Despite the successes, the actual gap between the west and the richer eastern cities, particularly Beijing and Shanghai, has got bigger over the duration of the scheme.
According to a report last year by the Center for Studies of China Western Economic Development by Northwest University in Xi'an, the west's GDP was only 17.8 percent of China's total in 2008, compared to the 41.1 percent share of the east.
The average per capital income of Shanghai in 2008 was 8.5 times that of Guizhou, the poorest provinces in the west.
But in the first six months of this year, economic growth in the western provinces was among the strongest in the country as a whole with Chongqing recording 16.5 percent, Guizhou 15.3 percent and Inner Mongolia 15 percent.
Li at the Liangjiang New Area who was part of Bo Xilai's team at the ministry of commerce in Beijing before making the journey to the west himself four years ago, however, admits the gulf has widened over the past 10 years.
"This is still a core issue. Despite this 10-year policy of encouraging development in the western areas, the speed of development and urbanization is still lagging behind the eastern part," he says.
"When I left Beijing before the Olympics there were only three subway lines and now there are 13. That is a big change. Chongqing still cannot compare with that. That is why we need this kind of development area."
One of the major problems for the west has been its remoteness, particularly from the coastal ports. As a result it has often made it very difficult for foreign companies to operate from.
In Chongqing, major companies such as Hewlett-Packard no longer consider that a problem. It now produces laptops on the 37-sq-km Xiyong Micro-electronics Park in Chongqing which are manufactured by Taiwanese companies Foxconn, Quanta and Inventec acting as ODMs (original design manufacturers).
The park is trying to create a number of clusters in other industries as well as computers.
Last year around a third of the park was designated as a Comprehensive Bonded Zone by the central government, which means companies can bring in components and raw materials free of customs duty and value-added tax and also have a fast export processing service through Chongqing customs.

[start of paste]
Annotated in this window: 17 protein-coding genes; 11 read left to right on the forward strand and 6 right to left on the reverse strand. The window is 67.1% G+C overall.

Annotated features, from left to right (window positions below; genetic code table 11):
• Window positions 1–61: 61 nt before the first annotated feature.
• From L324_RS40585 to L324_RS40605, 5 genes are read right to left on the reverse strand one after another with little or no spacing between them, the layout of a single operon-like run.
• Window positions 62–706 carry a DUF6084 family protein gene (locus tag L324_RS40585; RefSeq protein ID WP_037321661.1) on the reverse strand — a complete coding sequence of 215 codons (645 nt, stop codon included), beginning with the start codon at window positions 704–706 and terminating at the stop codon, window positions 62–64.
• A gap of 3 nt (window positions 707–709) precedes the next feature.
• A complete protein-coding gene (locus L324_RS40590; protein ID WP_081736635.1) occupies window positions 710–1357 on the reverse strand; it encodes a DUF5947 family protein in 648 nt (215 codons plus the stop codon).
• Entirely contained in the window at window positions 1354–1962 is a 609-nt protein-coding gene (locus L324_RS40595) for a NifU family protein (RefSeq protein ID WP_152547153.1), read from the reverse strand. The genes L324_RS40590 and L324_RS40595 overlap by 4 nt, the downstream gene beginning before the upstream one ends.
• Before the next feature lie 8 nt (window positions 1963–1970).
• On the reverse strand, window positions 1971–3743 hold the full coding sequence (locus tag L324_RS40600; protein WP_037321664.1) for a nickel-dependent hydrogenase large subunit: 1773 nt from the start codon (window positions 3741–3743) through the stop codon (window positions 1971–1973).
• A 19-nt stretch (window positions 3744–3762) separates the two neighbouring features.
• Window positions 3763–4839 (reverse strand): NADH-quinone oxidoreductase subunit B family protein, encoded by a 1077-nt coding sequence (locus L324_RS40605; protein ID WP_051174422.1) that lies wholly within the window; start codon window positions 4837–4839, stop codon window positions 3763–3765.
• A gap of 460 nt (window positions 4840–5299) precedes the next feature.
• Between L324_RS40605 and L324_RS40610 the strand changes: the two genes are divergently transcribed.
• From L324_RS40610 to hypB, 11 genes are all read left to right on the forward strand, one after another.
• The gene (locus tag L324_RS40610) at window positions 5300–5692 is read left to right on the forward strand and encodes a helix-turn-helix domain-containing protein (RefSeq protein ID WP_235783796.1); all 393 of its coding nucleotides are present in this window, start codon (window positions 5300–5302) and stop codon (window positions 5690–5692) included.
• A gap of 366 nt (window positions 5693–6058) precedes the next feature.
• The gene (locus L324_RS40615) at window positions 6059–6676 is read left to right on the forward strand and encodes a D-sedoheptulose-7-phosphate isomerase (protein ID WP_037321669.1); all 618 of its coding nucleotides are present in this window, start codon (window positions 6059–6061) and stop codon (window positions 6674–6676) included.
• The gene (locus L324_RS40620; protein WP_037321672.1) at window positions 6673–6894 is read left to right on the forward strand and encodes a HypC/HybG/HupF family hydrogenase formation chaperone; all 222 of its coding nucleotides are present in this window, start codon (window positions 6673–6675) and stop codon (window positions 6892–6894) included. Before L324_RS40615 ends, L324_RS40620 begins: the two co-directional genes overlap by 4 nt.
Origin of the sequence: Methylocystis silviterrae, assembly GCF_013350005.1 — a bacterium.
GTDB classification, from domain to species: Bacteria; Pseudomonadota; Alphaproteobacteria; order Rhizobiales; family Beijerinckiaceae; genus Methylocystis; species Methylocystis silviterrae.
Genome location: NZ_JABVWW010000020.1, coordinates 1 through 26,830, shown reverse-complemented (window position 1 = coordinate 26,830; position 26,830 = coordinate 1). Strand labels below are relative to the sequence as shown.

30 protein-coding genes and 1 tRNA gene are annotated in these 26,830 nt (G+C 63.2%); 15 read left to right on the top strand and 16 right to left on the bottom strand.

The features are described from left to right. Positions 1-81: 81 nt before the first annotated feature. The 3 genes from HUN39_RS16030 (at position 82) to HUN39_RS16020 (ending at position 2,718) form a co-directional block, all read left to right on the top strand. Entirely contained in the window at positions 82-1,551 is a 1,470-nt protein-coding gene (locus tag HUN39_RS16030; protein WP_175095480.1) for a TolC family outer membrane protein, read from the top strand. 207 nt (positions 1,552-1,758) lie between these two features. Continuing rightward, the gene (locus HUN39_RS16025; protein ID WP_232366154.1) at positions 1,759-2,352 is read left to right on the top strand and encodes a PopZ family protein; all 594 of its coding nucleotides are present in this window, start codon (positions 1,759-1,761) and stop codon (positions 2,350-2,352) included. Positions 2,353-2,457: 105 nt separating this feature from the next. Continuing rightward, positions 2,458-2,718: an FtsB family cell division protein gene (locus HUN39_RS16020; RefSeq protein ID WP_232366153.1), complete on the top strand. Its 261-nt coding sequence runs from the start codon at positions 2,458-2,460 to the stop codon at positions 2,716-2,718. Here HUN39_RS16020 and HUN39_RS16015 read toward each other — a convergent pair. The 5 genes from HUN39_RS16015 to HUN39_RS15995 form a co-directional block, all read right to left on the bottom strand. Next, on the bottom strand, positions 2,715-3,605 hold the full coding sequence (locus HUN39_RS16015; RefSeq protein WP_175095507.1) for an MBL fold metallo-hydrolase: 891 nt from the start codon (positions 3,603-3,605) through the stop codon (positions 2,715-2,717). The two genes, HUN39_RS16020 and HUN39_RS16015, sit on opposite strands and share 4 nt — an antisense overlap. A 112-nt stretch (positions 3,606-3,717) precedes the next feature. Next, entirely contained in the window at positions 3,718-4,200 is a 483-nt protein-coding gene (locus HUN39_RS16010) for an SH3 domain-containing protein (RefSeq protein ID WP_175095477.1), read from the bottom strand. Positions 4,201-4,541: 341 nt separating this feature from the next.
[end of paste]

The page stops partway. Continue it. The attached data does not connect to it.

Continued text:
Goods can now also be transported by rail to Europe in 15 days through Xinjiang, Kazakhstan, Russia, Poland and Belarus and then into Duisburg in Germany without having to go through customs borders under the new Safe Smart Trade Agreement China has with the European Union.
Guo Jian, general manager of the Xiyong park, says this puts Chongqing in a very good position to export goods made in the area.
"It gives us all the advantages of an inland port and companies can base themselves here and reach key markets," he says.
Some 200 companies are in the park and the number of employees is expected to double from 50,000 to 100,000 by the end of this year.
Because of the nature of the work, many are recruited from adjacent universities, where there is a potential talent pool of some 300,000 students.
One company that has set up an operation on the park is Simplo Technology, the Taiwanese maker of laptop batteries, which employs 520 in the park.
Jason Su, associate vice-president of the company, says despite all the advantages offered, there are still some problems in developing a business in the west, compared to more established areas like Guangdong.
"I think workers in Guangdong are probably more self disciplined, whereas here they are more used to a leisurely lifestyle. That is part of the management challenge for us.
"The government, however, is highly efficient and has taken many anti-corruption measures which is good for the business environment."
Simplo offers much needed work for local people. Zheng Xuena, 25, who is single and a graduate from Chongqing University, earns 2,000 yuan a month for a 40-hour week as a test engineering assistant.
"The work here matches my major. A lot of my classmates are coming to work for technology companies here.
"I think I would have a comparatively harder life in Beijing or Shanghai. I rent a room at the moment but maybe later I will be able to afford a property here which I might not be able to do elsewhere."
Xu Qiang, deputy director of the Chongqing Development and Reform Commission, says it is these types of opportunities that are attracting 500,000 people back to Chongqing every year.